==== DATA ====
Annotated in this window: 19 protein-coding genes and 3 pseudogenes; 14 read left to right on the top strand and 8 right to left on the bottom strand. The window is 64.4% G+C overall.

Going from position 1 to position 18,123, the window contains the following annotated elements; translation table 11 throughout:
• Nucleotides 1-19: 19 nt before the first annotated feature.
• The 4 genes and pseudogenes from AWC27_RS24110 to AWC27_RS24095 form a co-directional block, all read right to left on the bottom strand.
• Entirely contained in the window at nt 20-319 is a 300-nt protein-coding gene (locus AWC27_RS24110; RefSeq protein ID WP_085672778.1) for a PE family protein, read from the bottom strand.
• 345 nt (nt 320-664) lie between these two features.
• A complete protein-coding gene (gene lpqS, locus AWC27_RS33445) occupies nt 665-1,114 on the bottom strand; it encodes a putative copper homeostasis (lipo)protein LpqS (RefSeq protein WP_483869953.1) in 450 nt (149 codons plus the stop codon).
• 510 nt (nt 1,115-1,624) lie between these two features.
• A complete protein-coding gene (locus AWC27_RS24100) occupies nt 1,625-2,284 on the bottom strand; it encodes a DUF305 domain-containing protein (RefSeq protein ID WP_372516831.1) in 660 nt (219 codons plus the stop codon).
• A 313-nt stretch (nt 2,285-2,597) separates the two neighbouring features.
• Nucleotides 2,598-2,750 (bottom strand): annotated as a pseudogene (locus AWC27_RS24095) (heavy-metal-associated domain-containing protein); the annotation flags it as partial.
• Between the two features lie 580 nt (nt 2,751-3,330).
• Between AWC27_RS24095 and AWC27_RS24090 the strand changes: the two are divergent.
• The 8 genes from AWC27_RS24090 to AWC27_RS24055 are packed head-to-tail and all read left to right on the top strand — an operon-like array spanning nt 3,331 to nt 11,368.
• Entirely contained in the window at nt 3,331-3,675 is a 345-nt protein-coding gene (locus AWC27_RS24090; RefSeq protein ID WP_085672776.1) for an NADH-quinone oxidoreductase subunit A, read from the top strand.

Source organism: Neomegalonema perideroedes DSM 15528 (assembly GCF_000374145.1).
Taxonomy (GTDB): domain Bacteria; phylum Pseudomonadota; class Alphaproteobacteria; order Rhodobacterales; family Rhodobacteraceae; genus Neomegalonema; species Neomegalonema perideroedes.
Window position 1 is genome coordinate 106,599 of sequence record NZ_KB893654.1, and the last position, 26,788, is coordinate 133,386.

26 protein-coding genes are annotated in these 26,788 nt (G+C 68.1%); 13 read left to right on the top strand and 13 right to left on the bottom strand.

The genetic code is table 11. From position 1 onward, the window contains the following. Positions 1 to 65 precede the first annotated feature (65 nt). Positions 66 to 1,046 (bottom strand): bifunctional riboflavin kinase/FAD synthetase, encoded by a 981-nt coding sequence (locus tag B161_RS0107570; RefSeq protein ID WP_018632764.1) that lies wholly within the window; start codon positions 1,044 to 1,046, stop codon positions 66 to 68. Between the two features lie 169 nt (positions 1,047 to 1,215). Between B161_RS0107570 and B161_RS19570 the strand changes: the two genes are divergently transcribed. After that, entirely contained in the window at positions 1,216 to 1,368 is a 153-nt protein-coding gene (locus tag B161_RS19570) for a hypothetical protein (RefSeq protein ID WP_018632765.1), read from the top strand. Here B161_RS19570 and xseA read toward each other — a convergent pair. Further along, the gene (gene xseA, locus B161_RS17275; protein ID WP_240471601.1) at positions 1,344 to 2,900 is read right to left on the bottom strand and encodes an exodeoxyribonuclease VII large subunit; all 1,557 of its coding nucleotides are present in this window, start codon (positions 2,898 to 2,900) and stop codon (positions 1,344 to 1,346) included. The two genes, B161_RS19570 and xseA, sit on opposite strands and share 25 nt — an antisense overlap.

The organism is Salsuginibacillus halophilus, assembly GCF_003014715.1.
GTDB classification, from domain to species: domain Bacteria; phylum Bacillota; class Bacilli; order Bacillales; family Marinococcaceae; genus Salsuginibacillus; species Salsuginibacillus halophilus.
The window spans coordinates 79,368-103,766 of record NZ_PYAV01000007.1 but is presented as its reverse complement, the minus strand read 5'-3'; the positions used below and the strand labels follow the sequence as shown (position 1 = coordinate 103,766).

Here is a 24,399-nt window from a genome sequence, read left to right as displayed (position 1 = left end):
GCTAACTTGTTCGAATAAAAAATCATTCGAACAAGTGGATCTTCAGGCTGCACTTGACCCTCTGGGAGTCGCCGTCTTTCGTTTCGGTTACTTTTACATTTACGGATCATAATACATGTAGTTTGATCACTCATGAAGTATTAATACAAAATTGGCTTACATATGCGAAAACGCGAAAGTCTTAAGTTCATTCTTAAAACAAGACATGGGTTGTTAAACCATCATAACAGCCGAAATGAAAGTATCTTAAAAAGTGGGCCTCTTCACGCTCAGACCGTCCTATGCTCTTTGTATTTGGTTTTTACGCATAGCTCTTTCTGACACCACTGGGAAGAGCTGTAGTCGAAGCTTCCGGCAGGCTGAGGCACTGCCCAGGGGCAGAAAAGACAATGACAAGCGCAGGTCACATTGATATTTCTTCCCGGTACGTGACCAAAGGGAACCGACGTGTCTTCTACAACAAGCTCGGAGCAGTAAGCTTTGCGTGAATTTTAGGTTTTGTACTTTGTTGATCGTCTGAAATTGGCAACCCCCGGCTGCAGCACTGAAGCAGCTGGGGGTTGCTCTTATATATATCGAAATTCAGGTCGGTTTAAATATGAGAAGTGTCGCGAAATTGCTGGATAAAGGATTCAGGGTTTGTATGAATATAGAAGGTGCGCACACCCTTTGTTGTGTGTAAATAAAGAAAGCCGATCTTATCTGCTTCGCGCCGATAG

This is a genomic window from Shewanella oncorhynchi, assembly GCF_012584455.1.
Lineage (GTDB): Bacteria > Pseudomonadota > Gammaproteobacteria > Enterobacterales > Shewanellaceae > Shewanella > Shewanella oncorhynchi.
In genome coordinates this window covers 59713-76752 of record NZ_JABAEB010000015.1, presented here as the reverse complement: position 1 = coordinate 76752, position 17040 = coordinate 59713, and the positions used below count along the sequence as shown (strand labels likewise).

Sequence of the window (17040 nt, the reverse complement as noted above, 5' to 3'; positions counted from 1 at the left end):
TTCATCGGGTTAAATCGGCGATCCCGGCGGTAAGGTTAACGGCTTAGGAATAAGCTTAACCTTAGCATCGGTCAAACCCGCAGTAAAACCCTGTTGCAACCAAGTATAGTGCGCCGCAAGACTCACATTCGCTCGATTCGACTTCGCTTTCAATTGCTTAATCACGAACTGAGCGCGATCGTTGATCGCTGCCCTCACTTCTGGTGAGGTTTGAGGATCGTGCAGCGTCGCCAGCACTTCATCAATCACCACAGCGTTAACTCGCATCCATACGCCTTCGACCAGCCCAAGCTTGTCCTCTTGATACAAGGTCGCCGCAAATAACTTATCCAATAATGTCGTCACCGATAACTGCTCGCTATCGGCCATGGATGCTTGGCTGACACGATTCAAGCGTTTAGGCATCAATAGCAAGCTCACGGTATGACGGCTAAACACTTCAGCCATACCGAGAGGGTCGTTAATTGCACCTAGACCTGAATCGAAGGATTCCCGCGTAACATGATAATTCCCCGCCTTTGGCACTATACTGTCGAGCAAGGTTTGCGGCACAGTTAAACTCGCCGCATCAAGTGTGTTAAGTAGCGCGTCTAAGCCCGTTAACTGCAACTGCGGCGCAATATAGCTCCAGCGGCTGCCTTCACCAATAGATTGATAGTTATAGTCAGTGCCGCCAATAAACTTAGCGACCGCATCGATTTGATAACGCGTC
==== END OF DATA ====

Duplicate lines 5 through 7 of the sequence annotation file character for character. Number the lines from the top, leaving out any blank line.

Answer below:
• Entirely contained in the window at nt 20-319 is a 300-nt protein-coding gene (locus AWC27_RS24110; RefSeq protein ID WP_085672778.1) for a PE family protein, read from the bottom strand.
• 345 nt (nt 320-664) lie between these two features.
• A complete protein-coding gene (gene lpqS, locus AWC27_RS33445) occupies nt 665-1,114 on the bottom strand; it encodes a putative copper homeostasis (lipo)protein LpqS (RefSeq protein WP_483869953.1) in 450 nt (149 codons plus the stop codon).